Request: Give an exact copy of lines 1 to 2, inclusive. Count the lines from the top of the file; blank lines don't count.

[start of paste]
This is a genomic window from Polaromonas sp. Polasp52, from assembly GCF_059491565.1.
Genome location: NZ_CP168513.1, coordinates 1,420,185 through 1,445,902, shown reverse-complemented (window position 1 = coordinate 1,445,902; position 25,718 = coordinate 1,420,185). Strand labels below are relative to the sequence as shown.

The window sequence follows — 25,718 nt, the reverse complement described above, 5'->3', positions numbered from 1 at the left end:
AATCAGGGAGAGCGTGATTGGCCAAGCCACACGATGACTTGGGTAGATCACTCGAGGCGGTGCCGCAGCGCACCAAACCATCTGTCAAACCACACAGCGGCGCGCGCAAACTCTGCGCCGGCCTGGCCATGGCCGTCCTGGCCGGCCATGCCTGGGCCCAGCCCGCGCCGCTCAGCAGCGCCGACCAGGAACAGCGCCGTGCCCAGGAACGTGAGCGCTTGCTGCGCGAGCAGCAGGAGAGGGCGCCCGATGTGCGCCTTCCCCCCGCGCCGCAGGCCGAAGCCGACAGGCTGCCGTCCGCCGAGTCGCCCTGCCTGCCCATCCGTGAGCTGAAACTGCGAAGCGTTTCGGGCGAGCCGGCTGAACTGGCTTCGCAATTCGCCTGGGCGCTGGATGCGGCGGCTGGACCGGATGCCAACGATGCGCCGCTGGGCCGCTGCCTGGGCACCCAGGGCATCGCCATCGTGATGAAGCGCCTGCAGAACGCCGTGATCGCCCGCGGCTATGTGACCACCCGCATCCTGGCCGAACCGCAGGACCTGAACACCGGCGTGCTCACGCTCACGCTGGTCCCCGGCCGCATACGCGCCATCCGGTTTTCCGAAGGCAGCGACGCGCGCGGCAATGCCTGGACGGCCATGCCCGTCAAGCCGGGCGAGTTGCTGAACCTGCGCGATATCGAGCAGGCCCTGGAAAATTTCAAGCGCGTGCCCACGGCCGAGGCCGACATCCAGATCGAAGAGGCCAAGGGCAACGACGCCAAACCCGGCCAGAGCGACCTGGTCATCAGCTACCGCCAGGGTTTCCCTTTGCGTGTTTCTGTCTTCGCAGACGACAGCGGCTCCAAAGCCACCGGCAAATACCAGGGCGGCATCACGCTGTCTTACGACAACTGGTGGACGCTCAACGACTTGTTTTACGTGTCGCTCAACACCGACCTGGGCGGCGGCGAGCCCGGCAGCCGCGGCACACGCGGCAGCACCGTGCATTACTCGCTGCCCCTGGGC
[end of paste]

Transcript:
This is a genomic window from Polaromonas sp. Polasp52, from assembly GCF_059491565.1.
Genome location: NZ_CP168513.1, coordinates 1,420,185 through 1,445,902, shown reverse-complemented (window position 1 = coordinate 1,445,902; position 25,718 = coordinate 1,420,185). Strand labels below are relative to the sequence as shown.